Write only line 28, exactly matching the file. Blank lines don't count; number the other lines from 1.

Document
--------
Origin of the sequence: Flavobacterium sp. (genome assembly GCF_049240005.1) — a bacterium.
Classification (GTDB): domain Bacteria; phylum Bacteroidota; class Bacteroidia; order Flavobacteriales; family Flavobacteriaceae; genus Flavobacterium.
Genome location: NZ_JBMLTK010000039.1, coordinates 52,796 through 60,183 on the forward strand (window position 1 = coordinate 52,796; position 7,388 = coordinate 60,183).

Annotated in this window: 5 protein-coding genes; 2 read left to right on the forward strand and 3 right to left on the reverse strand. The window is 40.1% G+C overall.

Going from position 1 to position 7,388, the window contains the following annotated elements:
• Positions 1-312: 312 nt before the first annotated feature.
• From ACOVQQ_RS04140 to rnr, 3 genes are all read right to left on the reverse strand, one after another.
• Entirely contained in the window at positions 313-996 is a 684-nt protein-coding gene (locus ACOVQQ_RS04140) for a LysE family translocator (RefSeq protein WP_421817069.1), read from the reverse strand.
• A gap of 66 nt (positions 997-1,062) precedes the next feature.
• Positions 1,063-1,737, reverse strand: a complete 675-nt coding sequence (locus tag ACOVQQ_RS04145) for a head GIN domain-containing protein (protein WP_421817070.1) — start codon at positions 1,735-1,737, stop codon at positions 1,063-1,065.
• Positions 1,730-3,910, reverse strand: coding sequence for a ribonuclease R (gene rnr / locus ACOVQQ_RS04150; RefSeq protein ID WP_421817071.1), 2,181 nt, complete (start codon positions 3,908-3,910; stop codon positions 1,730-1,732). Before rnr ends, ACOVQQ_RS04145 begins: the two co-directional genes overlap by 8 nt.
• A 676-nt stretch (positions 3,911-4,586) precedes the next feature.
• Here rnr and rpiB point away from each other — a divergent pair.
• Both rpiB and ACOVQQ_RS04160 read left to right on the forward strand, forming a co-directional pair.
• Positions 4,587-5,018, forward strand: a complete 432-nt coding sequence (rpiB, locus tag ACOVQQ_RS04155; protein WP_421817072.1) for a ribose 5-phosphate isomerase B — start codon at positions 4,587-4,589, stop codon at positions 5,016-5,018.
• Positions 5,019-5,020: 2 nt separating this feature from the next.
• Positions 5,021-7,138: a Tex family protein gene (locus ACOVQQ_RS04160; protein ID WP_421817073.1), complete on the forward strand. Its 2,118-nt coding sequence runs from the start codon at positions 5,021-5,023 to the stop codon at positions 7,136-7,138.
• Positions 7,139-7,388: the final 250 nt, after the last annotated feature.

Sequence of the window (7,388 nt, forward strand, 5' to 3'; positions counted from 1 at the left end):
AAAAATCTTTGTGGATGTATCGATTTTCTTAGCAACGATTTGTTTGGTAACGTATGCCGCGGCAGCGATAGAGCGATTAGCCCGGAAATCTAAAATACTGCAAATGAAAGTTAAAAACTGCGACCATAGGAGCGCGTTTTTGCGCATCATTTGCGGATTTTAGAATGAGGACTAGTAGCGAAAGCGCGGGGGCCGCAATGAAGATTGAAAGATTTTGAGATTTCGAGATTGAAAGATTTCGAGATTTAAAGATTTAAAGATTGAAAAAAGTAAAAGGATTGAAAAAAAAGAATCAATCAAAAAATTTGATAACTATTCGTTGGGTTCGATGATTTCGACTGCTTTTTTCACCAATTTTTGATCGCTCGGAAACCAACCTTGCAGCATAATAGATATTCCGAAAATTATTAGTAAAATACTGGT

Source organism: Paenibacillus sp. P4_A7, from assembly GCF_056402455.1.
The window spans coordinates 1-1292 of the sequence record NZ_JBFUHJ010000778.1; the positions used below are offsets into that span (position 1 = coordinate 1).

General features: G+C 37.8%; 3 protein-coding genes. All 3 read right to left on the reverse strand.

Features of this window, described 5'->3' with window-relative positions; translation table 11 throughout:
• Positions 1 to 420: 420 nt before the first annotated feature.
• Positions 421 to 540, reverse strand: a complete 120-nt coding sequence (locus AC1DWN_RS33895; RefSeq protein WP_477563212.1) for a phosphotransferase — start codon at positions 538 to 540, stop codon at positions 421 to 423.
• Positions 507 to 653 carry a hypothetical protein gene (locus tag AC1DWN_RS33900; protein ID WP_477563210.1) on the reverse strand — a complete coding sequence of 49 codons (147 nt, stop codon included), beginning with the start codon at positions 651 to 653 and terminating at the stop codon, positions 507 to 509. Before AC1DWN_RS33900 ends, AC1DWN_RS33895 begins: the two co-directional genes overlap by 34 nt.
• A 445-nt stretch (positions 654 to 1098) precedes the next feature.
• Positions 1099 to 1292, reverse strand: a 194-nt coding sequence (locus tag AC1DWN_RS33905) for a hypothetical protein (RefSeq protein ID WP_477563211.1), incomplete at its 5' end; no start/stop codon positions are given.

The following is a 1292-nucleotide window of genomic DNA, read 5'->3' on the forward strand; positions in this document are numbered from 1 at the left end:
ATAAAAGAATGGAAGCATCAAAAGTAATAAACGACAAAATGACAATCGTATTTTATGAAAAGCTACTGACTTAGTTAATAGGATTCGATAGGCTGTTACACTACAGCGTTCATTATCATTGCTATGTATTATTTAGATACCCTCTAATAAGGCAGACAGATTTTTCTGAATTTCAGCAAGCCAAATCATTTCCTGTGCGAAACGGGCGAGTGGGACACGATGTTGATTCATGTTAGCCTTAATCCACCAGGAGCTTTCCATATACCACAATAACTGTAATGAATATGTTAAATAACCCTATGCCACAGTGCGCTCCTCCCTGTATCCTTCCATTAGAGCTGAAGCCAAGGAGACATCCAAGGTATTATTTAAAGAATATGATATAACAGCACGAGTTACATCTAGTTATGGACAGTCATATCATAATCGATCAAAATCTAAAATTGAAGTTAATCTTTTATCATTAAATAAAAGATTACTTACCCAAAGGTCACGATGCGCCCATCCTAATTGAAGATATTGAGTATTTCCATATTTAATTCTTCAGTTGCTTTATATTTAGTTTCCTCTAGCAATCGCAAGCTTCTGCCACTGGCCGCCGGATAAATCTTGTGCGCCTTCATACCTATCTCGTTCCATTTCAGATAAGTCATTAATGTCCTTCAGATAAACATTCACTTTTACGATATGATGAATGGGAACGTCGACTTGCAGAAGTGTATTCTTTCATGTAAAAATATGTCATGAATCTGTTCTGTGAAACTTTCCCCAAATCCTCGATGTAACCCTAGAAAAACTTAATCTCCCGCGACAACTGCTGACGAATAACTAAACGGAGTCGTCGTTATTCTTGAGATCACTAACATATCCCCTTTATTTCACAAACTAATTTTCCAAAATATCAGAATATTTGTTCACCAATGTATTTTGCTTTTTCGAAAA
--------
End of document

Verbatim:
• A 445-nt stretch (positions 654 to 1098) precedes the next feature.